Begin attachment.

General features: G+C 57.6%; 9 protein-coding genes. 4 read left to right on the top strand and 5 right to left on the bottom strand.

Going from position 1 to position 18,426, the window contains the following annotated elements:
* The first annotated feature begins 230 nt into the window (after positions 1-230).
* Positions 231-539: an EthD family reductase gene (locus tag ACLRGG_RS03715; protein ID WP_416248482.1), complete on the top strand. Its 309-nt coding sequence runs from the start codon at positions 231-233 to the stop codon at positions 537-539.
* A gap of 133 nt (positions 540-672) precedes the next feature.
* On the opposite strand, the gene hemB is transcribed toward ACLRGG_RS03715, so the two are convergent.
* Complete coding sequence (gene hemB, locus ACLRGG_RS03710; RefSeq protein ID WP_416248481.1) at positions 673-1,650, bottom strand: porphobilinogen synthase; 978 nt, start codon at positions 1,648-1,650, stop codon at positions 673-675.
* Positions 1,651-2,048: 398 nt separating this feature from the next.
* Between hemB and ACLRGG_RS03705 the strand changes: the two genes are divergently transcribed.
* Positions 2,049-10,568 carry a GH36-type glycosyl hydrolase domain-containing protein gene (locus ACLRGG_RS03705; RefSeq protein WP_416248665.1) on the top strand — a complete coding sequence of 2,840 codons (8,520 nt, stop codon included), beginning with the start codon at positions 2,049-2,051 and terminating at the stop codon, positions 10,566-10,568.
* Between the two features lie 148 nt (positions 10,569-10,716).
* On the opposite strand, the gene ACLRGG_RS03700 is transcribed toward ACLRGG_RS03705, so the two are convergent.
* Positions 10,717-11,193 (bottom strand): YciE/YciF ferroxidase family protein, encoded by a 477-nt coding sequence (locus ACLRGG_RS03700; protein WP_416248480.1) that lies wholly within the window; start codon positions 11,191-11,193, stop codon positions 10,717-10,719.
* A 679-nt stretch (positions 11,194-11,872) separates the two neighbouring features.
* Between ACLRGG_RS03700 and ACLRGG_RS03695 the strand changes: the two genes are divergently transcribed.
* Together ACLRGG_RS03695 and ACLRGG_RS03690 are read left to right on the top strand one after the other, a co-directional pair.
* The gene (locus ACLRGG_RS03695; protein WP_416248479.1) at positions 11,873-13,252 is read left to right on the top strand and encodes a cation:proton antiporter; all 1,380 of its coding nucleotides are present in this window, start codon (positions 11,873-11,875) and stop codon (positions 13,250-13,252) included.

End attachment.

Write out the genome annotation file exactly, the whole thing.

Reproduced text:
General features: G+C 57.6%; 9 protein-coding genes. 4 read left to right on the top strand and 5 right to left on the bottom strand.

Going from position 1 to position 18,426, the window contains the following annotated elements:
* The first annotated feature begins 230 nt into the window (after positions 1-230).
* Positions 231-539: an EthD family reductase gene (locus tag ACLRGG_RS03715; protein ID WP_416248482.1), complete on the top strand. Its 309-nt coding sequence runs from the start codon at positions 231-233 to the stop codon at positions 537-539.
* A gap of 133 nt (positions 540-672) precedes the next feature.
* On the opposite strand, the gene hemB is transcribed toward ACLRGG_RS03715, so the two are convergent.
* Complete coding sequence (gene hemB, locus ACLRGG_RS03710; RefSeq protein ID WP_416248481.1) at positions 673-1,650, bottom strand: porphobilinogen synthase; 978 nt, start codon at positions 1,648-1,650, stop codon at positions 673-675.
* Positions 1,651-2,048: 398 nt separating this feature from the next.
* Between hemB and ACLRGG_RS03705 the strand changes: the two genes are divergently transcribed.
* Positions 2,049-10,568 carry a GH36-type glycosyl hydrolase domain-containing protein gene (locus ACLRGG_RS03705; RefSeq protein WP_416248665.1) on the top strand — a complete coding sequence of 2,840 codons (8,520 nt, stop codon included), beginning with the start codon at positions 2,049-2,051 and terminating at the stop codon, positions 10,566-10,568.
* Between the two features lie 148 nt (positions 10,569-10,716).
* On the opposite strand, the gene ACLRGG_RS03700 is transcribed toward ACLRGG_RS03705, so the two are convergent.
* Positions 10,717-11,193 (bottom strand): YciE/YciF ferroxidase family protein, encoded by a 477-nt coding sequence (locus ACLRGG_RS03700; protein WP_416248480.1) that lies wholly within the window; start codon positions 11,191-11,193, stop codon positions 10,717-10,719.
* A 679-nt stretch (positions 11,194-11,872) separates the two neighbouring features.
* Between ACLRGG_RS03700 and ACLRGG_RS03695 the strand changes: the two genes are divergently transcribed.
* Together ACLRGG_RS03695 and ACLRGG_RS03690 are read left to right on the top strand one after the other, a co-directional pair.
* The gene (locus ACLRGG_RS03695; protein WP_416248479.1) at positions 11,873-13,252 is read left to right on the top strand and encodes a cation:proton antiporter; all 1,380 of its coding nucleotides are present in this window, start codon (positions 11,873-11,875) and stop codon (positions 13,250-13,252) included.